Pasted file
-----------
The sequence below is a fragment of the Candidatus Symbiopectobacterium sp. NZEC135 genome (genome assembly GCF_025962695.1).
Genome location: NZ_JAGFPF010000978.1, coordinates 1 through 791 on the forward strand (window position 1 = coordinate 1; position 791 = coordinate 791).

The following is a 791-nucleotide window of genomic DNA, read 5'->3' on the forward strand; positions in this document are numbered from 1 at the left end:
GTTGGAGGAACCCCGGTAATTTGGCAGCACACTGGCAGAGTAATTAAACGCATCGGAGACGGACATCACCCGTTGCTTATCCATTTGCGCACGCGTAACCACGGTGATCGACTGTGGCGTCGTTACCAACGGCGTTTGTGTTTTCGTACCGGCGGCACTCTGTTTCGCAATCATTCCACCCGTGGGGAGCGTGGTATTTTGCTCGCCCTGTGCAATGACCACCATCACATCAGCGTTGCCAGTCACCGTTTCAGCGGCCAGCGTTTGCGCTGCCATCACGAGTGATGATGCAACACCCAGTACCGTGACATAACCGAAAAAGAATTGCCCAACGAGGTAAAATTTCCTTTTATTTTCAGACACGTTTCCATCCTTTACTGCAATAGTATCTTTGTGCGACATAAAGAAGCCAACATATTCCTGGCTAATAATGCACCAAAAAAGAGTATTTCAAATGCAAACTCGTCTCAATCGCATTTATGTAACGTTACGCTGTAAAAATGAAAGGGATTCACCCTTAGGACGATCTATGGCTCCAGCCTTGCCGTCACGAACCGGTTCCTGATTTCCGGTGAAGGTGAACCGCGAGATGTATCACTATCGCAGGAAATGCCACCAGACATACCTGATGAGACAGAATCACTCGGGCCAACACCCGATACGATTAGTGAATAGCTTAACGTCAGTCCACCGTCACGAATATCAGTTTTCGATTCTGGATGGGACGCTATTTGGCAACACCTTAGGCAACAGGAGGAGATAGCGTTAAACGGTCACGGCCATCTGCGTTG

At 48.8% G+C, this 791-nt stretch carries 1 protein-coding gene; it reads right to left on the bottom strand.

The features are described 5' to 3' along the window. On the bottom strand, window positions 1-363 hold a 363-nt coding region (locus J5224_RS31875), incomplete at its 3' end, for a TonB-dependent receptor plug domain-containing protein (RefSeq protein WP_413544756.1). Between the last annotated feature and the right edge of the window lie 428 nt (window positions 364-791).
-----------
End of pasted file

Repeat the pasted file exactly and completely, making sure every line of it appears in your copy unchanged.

The sequence below is a fragment of the Candidatus Symbiopectobacterium sp. NZEC135 genome (genome assembly GCF_025962695.1).
Genome location: NZ_JAGFPF010000978.1, coordinates 1 through 791 on the forward strand (window position 1 = coordinate 1; position 791 = coordinate 791).

The following is a 791-nucleotide window of genomic DNA, read 5'->3' on the forward strand; positions in this document are numbered from 1 at the left end:
GTTGGAGGAACCCCGGTAATTTGGCAGCACACTGGCAGAGTAATTAAACGCATCGGAGACGGACATCACCCGTTGCTTATCCATTTGCGCACGCGTAACCACGGTGATCGACTGTGGCGTCGTTACCAACGGCGTTTGTGTTTTCGTACCGGCGGCACTCTGTTTCGCAATCATTCCACCCGTGGGGAGCGTGGTATTTTGCTCGCCCTGTGCAATGACCACCATCACATCAGCGTTGCCAGTCACCGTTTCAGCGGCCAGCGTTTGCGCTGCCATCACGAGTGATGATGCAACACCCAGTACCGTGACATAACCGAAAAAGAATTGCCCAACGAGGTAAAATTTCCTTTTATTTTCAGACACGTTTCCATCCTTTACTGCAATAGTATCTTTGTGCGACATAAAGAAGCCAACATATTCCTGGCTAATAATGCACCAAAAAAGAGTATTTCAAATGCAAACTCGTCTCAATCGCATTTATGTAACGTTACGCTGTAAAAATGAAAGGGATTCACCCTTAGGACGATCTATGGCTCCAGCCTTGCCGTCACGAACCGGTTCCTGATTTCCGGTGAAGGTGAACCGCGAGATGTATCACTATCGCAGGAAATGCCACCAGACATACCTGATGAGACAGAATCACTCGGGCCAACACCCGATACGATTAGTGAATAGCTTAACGTCAGTCCACCGTCACGAATATCAGTTTTCGATTCTGGATGGGACGCTATTTGGCAACACCTTAGGCAACAGGAGGAGATAGCGTTAAACGGTCACGGCCATCTGCGTTG

At 48.8% G+C, this 791-nt stretch carries 1 protein-coding gene; it reads right to left on the bottom strand.

The features are described 5' to 3' along the window. On the bottom strand, window positions 1-363 hold a 363-nt coding region (locus J5224_RS31875), incomplete at its 3' end, for a TonB-dependent receptor plug domain-containing protein (RefSeq protein WP_413544756.1). Between the last annotated feature and the right edge of the window lie 428 nt (window positions 364-791).